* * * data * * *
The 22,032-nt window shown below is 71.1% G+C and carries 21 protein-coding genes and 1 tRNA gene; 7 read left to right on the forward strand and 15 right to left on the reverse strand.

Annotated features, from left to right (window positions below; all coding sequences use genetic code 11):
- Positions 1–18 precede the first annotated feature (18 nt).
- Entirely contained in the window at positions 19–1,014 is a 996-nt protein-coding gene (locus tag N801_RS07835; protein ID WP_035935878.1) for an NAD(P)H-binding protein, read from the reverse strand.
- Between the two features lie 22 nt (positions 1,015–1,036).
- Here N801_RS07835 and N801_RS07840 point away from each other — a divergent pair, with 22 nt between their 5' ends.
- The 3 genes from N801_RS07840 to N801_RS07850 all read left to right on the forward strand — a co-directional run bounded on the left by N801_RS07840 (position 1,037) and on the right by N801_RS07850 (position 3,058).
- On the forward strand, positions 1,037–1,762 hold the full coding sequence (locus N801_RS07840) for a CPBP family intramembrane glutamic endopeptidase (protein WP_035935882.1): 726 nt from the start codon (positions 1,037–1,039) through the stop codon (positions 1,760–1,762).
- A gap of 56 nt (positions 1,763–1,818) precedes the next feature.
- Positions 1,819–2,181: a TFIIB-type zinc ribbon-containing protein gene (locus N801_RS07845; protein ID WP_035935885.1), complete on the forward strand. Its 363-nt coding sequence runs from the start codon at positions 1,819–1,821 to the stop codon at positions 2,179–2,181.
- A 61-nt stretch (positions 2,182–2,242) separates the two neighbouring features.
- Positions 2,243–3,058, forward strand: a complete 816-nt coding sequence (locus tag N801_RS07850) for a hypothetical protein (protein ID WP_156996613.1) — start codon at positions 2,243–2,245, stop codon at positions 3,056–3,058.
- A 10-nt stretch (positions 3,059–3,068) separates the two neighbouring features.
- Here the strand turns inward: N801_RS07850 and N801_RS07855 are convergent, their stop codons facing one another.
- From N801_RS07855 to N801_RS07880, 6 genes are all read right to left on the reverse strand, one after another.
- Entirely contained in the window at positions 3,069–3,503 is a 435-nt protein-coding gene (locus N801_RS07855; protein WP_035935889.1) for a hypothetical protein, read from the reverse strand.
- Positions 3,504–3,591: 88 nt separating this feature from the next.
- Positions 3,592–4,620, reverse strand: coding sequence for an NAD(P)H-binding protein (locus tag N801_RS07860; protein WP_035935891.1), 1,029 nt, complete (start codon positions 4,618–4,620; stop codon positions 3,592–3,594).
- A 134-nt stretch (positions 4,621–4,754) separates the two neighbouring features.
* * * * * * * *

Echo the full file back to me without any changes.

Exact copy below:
The 22,032-nt window shown below is 71.1% G+C and carries 21 protein-coding genes and 1 tRNA gene; 7 read left to right on the forward strand and 15 right to left on the reverse strand.

Annotated features, from left to right (window positions below; all coding sequences use genetic code 11):
- Positions 1–18 precede the first annotated feature (18 nt).
- Entirely contained in the window at positions 19–1,014 is a 996-nt protein-coding gene (locus tag N801_RS07835; protein ID WP_035935878.1) for an NAD(P)H-binding protein, read from the reverse strand.
- Between the two features lie 22 nt (positions 1,015–1,036).
- Here N801_RS07835 and N801_RS07840 point away from each other — a divergent pair, with 22 nt between their 5' ends.
- The 3 genes from N801_RS07840 to N801_RS07850 all read left to right on the forward strand — a co-directional run bounded on the left by N801_RS07840 (position 1,037) and on the right by N801_RS07850 (position 3,058).
- On the forward strand, positions 1,037–1,762 hold the full coding sequence (locus N801_RS07840) for a CPBP family intramembrane glutamic endopeptidase (protein WP_035935882.1): 726 nt from the start codon (positions 1,037–1,039) through the stop codon (positions 1,760–1,762).
- A gap of 56 nt (positions 1,763–1,818) precedes the next feature.
- Positions 1,819–2,181: a TFIIB-type zinc ribbon-containing protein gene (locus N801_RS07845; protein ID WP_035935885.1), complete on the forward strand. Its 363-nt coding sequence runs from the start codon at positions 1,819–1,821 to the stop codon at positions 2,179–2,181.
- A 61-nt stretch (positions 2,182–2,242) separates the two neighbouring features.
- Positions 2,243–3,058, forward strand: a complete 816-nt coding sequence (locus tag N801_RS07850) for a hypothetical protein (protein ID WP_156996613.1) — start codon at positions 2,243–2,245, stop codon at positions 3,056–3,058.
- A 10-nt stretch (positions 3,059–3,068) separates the two neighbouring features.
- Here the strand turns inward: N801_RS07850 and N801_RS07855 are convergent, their stop codons facing one another.
- From N801_RS07855 to N801_RS07880, 6 genes are all read right to left on the reverse strand, one after another.
- Entirely contained in the window at positions 3,069–3,503 is a 435-nt protein-coding gene (locus N801_RS07855; protein WP_035935889.1) for a hypothetical protein, read from the reverse strand.
- Positions 3,504–3,591: 88 nt separating this feature from the next.
- Positions 3,592–4,620, reverse strand: coding sequence for an NAD(P)H-binding protein (locus tag N801_RS07860; protein WP_035935891.1), 1,029 nt, complete (start codon positions 4,618–4,620; stop codon positions 3,592–3,594).
- A 134-nt stretch (positions 4,621–4,754) separates the two neighbouring features.